Use this URL to cite or link to this record in EThOS: https://ethos.bl.uk/OrderDetails.do?uin=uk.bl.ethos.790556
Title: The representation of widows and widowhood in English drama, 1576-1642
Author: Kimura, A.
ISNI:       0000 0004 8498 5184
Awarding Body: UCL (University College London)
Current Institution: University College London (University of London)
Date of Award: 2016
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Abstract:
This study examines the representation of widows and widowhood in plays written or performed between the opening and closure of the London commercial theatres. My purpose is two-fold. First, I consider how widows might have appeared on the early modern stage by discussing the material conditions of theatre of the period, including costume, props, gestures, actors, the audience, and theatre structure. Second, I highlight both similarities and differences between the Elizabethan, Jacobean, and Caroline representation of widows by discussing plays in each period in relation to their social, political, religious, and theatrical contexts. Chapter One examines the physical appearance of real-life and stage widows by discussing their costume, accessories, and other attributes. Chapter Two considers the development of two basic types of the lamenting and lusty widow in Elizabethan plays by focusing on widows' gestures. Chapter Three highlights the transition from the late Elizabethan to early Jacobean periods by examining the representation of the husband's ghost. Chapter Four considers three plays performed by the King's Men in the mid-1610s in relation to the adolescent body of the boy actor, uses of the stage balcony, and metatheatrical references to the 'lusty widow' trope respectively. Lastly, Chapter Five explores the detailed descriptions of widows' households and Henrietta Maria's cultural influence on the representation of ungovernable widows on the Caroline stage. This study not only reasserts the complexity of widow characters, but also tries to demonstrate how a focus on widows can deepen our understanding of early modern theatre in general. By reconstructing how playwrights and acting companies might have represented widows' ambiguous position in early modern patriarchal society on the contemporary stage, I aim to make a distinctive contribution to current critical interest in the material conditions of early modern theatre as well as feminist studies of early modern drama.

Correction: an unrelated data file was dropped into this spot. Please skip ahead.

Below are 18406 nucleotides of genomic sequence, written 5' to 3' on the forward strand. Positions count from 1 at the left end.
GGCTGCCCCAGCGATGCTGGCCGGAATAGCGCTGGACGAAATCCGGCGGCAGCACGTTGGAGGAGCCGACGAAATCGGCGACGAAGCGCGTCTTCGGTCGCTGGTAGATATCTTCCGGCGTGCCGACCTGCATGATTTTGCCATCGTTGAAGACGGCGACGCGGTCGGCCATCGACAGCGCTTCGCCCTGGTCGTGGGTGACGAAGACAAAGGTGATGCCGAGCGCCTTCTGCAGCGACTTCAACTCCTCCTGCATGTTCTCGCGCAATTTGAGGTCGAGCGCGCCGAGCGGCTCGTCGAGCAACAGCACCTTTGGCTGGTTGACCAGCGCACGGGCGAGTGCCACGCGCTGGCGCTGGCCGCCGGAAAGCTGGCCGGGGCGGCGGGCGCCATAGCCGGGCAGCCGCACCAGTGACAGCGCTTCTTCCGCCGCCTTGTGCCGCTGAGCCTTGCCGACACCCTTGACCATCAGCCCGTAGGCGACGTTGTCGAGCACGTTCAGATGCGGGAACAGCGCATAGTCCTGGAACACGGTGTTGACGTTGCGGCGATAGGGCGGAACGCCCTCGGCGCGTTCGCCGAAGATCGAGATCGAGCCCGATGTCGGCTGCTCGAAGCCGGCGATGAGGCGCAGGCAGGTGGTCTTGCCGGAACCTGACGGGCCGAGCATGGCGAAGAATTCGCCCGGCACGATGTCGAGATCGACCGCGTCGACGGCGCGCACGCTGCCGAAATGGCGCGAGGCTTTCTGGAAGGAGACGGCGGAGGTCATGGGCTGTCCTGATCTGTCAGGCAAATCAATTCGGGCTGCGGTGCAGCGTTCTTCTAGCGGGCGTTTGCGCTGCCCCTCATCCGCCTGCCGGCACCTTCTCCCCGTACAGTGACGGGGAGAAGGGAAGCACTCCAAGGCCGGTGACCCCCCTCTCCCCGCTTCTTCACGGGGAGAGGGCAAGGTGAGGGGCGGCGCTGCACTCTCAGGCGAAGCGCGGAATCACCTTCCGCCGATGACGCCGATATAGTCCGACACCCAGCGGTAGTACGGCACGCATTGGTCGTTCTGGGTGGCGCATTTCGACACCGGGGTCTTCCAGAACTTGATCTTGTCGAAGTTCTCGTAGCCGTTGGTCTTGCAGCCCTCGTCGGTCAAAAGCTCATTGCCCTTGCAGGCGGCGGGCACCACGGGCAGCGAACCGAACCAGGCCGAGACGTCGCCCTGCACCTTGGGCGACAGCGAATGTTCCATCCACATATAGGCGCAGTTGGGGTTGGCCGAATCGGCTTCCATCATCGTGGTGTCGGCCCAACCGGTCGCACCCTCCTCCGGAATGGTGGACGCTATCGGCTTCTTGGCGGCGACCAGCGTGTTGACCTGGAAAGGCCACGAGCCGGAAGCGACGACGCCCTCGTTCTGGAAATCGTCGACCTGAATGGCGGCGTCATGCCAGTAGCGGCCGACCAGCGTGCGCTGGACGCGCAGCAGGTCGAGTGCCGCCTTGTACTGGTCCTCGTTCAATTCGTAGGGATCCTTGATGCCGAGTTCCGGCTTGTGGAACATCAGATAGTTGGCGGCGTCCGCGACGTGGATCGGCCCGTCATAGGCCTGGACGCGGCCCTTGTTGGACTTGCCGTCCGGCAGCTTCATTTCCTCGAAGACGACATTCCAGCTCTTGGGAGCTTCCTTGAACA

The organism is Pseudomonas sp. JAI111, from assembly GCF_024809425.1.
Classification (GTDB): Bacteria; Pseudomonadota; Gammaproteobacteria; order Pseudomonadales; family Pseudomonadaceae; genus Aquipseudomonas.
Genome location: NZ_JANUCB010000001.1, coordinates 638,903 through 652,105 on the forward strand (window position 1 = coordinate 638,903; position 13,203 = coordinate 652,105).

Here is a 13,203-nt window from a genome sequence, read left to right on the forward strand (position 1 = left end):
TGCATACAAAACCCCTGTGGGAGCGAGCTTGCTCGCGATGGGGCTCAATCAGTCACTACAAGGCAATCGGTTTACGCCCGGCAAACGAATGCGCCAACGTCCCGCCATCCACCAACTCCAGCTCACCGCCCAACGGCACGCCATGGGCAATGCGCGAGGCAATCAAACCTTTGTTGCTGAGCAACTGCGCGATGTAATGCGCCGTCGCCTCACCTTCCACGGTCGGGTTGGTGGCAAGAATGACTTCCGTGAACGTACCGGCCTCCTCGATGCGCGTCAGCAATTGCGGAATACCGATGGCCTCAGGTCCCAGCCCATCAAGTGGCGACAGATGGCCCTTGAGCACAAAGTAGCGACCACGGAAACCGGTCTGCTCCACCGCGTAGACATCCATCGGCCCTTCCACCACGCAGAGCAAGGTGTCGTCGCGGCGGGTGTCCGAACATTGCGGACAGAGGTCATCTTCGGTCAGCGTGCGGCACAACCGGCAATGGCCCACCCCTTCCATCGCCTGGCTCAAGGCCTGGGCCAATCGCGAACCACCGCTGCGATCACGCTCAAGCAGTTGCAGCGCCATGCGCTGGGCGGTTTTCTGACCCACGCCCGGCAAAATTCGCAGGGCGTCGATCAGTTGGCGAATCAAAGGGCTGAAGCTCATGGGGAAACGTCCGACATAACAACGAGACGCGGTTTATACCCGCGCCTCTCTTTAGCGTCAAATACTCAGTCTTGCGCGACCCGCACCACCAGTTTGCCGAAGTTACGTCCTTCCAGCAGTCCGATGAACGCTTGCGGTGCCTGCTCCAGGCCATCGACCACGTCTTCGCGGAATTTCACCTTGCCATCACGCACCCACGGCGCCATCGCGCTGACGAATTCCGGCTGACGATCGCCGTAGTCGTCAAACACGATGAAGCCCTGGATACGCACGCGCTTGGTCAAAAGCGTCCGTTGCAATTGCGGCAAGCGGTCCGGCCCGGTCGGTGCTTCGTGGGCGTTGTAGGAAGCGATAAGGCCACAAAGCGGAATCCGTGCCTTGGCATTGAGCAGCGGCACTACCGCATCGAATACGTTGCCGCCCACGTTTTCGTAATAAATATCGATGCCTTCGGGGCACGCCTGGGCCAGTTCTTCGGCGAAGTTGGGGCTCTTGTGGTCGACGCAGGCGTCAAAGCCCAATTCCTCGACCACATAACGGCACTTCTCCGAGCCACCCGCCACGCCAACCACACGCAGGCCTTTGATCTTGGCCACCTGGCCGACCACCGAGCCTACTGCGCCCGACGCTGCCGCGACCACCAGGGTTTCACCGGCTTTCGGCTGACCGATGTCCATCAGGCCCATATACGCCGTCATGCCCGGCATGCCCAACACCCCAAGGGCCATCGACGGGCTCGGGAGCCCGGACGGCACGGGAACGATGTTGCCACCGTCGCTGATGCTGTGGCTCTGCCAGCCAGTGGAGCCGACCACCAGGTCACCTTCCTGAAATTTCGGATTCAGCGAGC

Supervisor: Not available Sponsor: Not available
Qualification Name: Thesis (Ph.D.) Qualification Level: Doctoral
EThOS ID: uk.bl.ethos.790556  DOI: Not available
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